Document / Publication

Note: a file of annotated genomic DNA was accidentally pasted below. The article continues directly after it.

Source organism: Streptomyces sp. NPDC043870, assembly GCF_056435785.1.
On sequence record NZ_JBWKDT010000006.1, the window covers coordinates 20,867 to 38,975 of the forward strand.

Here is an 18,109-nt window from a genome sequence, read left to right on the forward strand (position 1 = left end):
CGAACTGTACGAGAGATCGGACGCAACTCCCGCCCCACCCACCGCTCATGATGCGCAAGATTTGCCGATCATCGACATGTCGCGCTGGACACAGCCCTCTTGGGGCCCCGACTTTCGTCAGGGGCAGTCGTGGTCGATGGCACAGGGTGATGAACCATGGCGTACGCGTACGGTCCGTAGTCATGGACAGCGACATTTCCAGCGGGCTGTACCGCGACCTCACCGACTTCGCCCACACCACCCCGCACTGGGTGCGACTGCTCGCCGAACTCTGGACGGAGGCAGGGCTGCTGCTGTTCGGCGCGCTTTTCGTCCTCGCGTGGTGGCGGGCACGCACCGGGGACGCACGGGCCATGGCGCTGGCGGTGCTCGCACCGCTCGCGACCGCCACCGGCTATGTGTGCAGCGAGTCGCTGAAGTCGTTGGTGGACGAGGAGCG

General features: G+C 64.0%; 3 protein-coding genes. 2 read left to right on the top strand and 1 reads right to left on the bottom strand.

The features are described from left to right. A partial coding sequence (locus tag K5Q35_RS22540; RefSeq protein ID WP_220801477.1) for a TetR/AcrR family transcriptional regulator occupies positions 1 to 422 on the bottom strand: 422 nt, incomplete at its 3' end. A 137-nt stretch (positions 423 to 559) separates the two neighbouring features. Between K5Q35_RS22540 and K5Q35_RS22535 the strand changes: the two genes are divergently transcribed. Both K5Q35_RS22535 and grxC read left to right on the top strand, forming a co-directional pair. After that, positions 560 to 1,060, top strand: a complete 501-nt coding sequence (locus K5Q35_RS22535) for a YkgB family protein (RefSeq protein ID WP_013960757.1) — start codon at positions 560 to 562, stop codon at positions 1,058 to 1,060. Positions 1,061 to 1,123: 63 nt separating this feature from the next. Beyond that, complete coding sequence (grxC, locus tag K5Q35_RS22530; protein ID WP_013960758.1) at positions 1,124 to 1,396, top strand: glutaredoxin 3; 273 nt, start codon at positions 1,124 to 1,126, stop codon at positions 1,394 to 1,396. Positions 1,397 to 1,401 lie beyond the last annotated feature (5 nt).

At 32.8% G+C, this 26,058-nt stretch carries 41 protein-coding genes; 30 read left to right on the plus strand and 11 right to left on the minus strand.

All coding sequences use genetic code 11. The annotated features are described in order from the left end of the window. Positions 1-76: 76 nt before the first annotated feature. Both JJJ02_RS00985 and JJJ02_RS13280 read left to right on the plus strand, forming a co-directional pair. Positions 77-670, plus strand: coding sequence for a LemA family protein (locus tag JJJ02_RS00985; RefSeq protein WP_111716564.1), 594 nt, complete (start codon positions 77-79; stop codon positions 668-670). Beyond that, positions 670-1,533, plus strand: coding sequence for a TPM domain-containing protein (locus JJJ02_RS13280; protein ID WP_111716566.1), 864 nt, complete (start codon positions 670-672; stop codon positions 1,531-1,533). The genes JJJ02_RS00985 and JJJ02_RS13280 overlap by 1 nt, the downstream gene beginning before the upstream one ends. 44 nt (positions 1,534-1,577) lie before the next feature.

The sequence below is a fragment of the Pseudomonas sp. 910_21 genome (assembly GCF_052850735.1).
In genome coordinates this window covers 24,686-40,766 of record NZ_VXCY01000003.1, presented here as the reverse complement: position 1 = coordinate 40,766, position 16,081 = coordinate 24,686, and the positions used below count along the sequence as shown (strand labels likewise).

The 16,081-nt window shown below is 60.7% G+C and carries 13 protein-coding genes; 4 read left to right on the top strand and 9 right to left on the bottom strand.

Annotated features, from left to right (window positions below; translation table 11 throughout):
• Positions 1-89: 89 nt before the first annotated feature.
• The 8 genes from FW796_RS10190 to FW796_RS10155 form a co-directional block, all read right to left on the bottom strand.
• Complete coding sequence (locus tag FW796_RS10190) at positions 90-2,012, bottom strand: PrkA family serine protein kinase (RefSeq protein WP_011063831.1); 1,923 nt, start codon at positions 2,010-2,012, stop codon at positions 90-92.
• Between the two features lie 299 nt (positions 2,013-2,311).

This report, from the Office of the Secretary-General’s Special Envoy for Tsunami Recovery, former U.S. President Bill Clinton, documents the status of the recovery effort at two years. The earthquake off the coast of Sumatra on December 26, 2004 and the tsunami it triggered, together with a subsequent earthquake in the same region in March of that year, claimed the lives of over 186,000 people across 12 countries, with some 42,883 still listed as missing, and created over $10 billion in damages. These events also triggered a massive humanitarian effort and an unprecedented outpouring of support from governments, private companies, development banks, and citizens. Now, two years after the tsunami, progress is apparent across the affected region - affected populations are living in newly constructed homes, children are back in school, and hospitals are being rebuilt and repaired. But while progress in physical reconstruction efforts is palpable after two short years, many complex challenges remain as the recovery efforts across the region continue. Each affected country faces different challenges, and thus the picture of progress is an uneven one; yet common to all is the reality that it will take many years for individual households, and the wider economies on which they depend, to recover from the most destructive disaster caused by a natural hazard in recorded history.